AOC would later go on to make remarks agreeing with an underlying sentiment of the progressive movement that Nancy Pelosi and Chuck Schumer both need to go, yet also seemed dismayed at the fact that supposedly there was nobody suitable enough to take the place of the aforementioned in their seats.
Well, it’s certainly discouraging to say the least that AOC doesn’t sound too keen at the moment to capitalize on the briefest of opportunities to extract something for her vote for Pelosi, but at least there was a consistent and concentrated conglomerate of progressives and Democratic voters alike that immediately threw in their support behind Dore and Jackson’s insistence that House progressives at least attempt to do the bare minimum.
Oh but I forgot to mention! The first people to push back feverishly against Dore’s and Jackson’s notion were not health insurance lobbyists or Big Pharma execs with a bottom line to preserve, but instead, would-be sheepdogs for the Democratic Party more angered by voters like Dore trying to hold their elected leaders accountable, then they are at said leaders for not fighting for a single-payer healthcare system in the first place.
Oddly enough, individuals such as progressive commentators Benjamin Dixon and Tim Black, comedian Andy Kindler, and Host at The Young Turks Ana Kasparian seemed more committed to making the counterargument that Dore was “divisive”, and that he was some sort of grifter only interested in profiting off of the notion that progressives should commit “career-suicide” (meanwhile, more and more Americans as a result of the Covid-19 pandemic are increasingly and unfortunately contemplating actual suicide).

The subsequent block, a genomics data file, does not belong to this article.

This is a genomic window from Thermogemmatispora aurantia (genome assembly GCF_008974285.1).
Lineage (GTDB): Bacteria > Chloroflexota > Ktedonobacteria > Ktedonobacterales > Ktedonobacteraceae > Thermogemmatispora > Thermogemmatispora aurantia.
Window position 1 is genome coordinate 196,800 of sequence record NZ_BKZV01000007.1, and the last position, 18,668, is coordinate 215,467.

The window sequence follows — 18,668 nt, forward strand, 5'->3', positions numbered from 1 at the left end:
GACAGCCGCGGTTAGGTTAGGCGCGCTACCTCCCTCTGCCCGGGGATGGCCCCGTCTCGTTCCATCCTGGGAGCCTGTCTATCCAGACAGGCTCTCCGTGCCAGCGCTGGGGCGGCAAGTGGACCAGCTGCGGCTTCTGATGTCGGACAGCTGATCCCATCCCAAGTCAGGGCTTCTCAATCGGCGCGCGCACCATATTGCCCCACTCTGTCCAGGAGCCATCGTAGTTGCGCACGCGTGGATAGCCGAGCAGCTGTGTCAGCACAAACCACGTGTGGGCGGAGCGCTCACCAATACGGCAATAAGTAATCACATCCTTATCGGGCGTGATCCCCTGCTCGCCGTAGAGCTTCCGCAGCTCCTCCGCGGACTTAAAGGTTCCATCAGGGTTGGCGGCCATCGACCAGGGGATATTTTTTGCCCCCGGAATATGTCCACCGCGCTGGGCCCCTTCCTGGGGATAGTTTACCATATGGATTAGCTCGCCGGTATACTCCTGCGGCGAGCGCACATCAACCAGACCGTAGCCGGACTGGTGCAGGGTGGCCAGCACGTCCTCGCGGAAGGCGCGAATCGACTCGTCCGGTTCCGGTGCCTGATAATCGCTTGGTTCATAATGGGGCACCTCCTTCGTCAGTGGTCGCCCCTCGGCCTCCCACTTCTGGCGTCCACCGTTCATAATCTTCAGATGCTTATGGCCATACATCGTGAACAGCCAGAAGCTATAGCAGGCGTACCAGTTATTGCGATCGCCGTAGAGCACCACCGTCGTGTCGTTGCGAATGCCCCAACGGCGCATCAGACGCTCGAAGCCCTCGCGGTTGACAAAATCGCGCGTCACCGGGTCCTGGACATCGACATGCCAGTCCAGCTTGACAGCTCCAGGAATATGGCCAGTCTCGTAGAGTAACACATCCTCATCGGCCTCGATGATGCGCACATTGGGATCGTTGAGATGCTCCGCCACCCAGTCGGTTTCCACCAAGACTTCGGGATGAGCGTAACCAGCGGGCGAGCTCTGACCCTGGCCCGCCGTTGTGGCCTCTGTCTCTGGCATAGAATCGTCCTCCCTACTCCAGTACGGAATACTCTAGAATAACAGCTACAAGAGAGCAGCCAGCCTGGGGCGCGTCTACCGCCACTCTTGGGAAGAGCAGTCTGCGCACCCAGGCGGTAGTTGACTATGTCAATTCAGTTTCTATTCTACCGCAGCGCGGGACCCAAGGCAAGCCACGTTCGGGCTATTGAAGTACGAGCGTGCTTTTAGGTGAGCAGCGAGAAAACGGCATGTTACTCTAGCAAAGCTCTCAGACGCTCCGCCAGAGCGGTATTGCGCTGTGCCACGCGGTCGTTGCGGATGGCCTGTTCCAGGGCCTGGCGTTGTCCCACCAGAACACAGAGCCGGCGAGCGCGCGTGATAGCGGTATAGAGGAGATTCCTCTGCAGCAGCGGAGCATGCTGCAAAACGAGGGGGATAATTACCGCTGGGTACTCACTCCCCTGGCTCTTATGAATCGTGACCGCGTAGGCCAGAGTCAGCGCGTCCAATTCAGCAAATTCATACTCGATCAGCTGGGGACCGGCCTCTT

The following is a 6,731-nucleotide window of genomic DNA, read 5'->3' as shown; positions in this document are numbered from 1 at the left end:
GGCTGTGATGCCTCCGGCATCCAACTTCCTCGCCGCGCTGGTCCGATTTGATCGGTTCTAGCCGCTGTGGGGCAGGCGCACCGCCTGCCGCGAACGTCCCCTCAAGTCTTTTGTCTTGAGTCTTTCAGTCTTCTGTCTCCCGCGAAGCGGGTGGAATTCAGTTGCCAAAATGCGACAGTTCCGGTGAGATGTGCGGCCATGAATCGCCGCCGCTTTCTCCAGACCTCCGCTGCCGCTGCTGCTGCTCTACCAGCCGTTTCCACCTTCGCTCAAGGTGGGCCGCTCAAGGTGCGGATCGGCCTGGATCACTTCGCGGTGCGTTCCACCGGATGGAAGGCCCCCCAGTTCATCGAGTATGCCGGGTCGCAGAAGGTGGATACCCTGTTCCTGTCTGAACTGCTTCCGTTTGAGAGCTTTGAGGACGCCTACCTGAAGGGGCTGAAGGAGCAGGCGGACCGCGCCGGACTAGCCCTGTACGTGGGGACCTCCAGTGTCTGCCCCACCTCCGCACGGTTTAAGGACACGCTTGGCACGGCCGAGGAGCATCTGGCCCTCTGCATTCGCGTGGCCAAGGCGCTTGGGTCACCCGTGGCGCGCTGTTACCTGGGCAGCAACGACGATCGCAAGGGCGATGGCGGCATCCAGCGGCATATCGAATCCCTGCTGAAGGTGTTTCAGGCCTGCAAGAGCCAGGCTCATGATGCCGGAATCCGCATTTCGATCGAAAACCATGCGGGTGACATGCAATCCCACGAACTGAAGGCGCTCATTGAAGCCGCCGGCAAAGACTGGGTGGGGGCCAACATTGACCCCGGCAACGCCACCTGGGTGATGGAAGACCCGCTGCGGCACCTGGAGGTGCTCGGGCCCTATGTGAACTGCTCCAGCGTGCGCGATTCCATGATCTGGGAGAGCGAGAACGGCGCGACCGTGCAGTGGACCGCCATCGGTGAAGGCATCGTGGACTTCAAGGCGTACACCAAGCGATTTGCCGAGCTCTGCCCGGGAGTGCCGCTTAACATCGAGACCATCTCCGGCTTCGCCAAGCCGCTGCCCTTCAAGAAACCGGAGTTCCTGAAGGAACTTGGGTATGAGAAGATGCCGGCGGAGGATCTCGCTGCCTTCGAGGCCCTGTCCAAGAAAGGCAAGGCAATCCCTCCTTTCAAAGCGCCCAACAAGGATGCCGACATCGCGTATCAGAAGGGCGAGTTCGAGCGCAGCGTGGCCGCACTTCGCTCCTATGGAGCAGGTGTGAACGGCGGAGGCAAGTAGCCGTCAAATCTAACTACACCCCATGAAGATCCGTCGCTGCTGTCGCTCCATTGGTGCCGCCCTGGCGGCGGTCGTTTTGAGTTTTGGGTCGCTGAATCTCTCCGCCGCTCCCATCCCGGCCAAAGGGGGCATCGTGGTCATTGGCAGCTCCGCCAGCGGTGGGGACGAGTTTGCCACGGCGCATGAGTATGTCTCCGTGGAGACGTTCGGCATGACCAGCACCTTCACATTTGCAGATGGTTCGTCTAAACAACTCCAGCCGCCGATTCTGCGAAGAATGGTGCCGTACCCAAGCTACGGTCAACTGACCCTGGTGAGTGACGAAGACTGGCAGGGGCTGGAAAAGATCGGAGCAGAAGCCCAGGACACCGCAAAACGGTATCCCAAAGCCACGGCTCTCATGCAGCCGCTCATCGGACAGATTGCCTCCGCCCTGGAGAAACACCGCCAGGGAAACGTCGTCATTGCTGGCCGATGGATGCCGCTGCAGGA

So are Dore and Jackson, and all of their progressive supporters, actually misguided on this one? I’m not so sure personally, but don’t take it from me, take it from AOC herself, who has insisted that protesting and activism is meant to make others uncomfortable so that their demands can no longer be ignored.
If the progressives are all about capitalizing on opportunities that don’t come by very often, wouldn’t it make sense to withhold their vote for Pelosi as Speaker unless concessions are extracted come this January when they may not ever get such an opportunity to do so again?